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6 examples/Div0.hs
 @@ -38,9 +38,9 @@ instance Arbitrary Exp where , liftM2 Div mkM' mkM' ] where mkM' = mkM =<< choose (0,n-1) - shrink (C i) = map C (shrink i) - shrink (Add e0 e1) = [e0, e1] - shrink (Div e0 e1) = [e0, e1] + -- shrink (C i) = map C (shrink i) + -- shrink (Add e0 e1) = [e0, e1] + -- shrink (Div e0 e1) = [e0, e1] -- property: so long as 0 isn't in the divisor, we won't try to divide by 0. -- It's false: something might evaluate to 0 still.
26 paper/Example/InitEx2.hs
 @@ -84,7 +84,14 @@ instance Arbitrary T where #if defined(qcNone) || defined(sc) || defined(feat) shrink _ = [] -#else +#endif +#ifdef qcjh + shrink (T w i0 i1 i2 i3) = + let xs = shrink (w, i0, i1, i2, i3) in + let go (w', i0', i1', i2', i3') = T w' i0' i1' i2' i3' in + map go xs +#endif +#if defined(qc10) || defined(qc20) shrink (T w i0 i1 i2 i3) = [ T a b c d e | a <- tk w , b <- tk i0, c <- tk i1 @@ -135,18 +142,21 @@ test rnds run = do let app str = appendFile logFile (str ++ "\n") let avg vals = sum vals / fromIntegral rnds' let med vals = sort vals !! (rnds' div 2) + let stdDev vals = sqrt (avg distances) + where + distances = map (\x -> (x - m)^2) vals + m = avg vals app "***************" print res let times = fst $unzip res' let szs :: [Double] szs = map fromIntegral (snd$ unzip res') - app $"Num : " ++ show rnds' - app$ "Max : " ++ show (maximum times) ++ ", " ++ show (maximum szs) - app $"Avg : " ++ show (avg times) ++ ", " ++ show (avg szs) - app$ "Med : " ++ show (med times) ++ ", " ++ show (med szs) - -- app $"Size : " ++ show (fromIntegral (sum szs) / - -- fromIntegral rnds' :: Double) + app$ "Num : " ++ show rnds' + app $"std dev : " ++ show (stdDev$ map (fromRational . toRational) times) + ++ ", " ++ show (stdDev szs) + app $"Avg : " ++ show (avg times) ++ ", " ++ show (avg szs) + app$ "Med : " ++ show (med times) ++ ", " ++ show (med szs) app "" app "" @@ -189,7 +199,7 @@ main = do #ifdef sc test rnds runSC #endif -#if defined(qcNone) || defined(qc10) || defined(qc20) +#if defined(qcNone) || defined(qc10) || defined(qc20) || defined(qcjh) test rnds (runQC stdArgs prop) #endif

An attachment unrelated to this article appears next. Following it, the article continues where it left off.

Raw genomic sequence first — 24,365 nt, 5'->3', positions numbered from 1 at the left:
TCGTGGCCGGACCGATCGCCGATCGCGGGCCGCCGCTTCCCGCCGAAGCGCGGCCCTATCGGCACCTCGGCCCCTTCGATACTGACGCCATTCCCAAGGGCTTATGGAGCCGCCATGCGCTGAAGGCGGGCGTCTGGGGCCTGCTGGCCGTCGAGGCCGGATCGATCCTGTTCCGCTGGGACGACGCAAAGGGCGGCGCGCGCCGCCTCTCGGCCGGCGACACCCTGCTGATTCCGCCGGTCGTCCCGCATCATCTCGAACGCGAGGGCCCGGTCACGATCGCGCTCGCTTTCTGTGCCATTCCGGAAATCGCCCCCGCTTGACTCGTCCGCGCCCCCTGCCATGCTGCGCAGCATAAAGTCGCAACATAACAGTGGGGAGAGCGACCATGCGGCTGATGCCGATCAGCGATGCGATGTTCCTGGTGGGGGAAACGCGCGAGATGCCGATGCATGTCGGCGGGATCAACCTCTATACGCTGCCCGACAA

4 paper/Example/Makefile
 @@ -1,5 +1,5 @@ -#TARGETS=qcNone.out qc10.out qc20.out feat.out sc.out -TARGETS=qcNone.out #qc10.out feat.out sc.out +#TARGETS=qcNone.out qc10.out qc20.out feat.out qcjh.out sc.out +TARGETS=qcjh.out sc.out LOG=init.log RNDS=100 SRC=InitEx2
7 paper/Paper.hs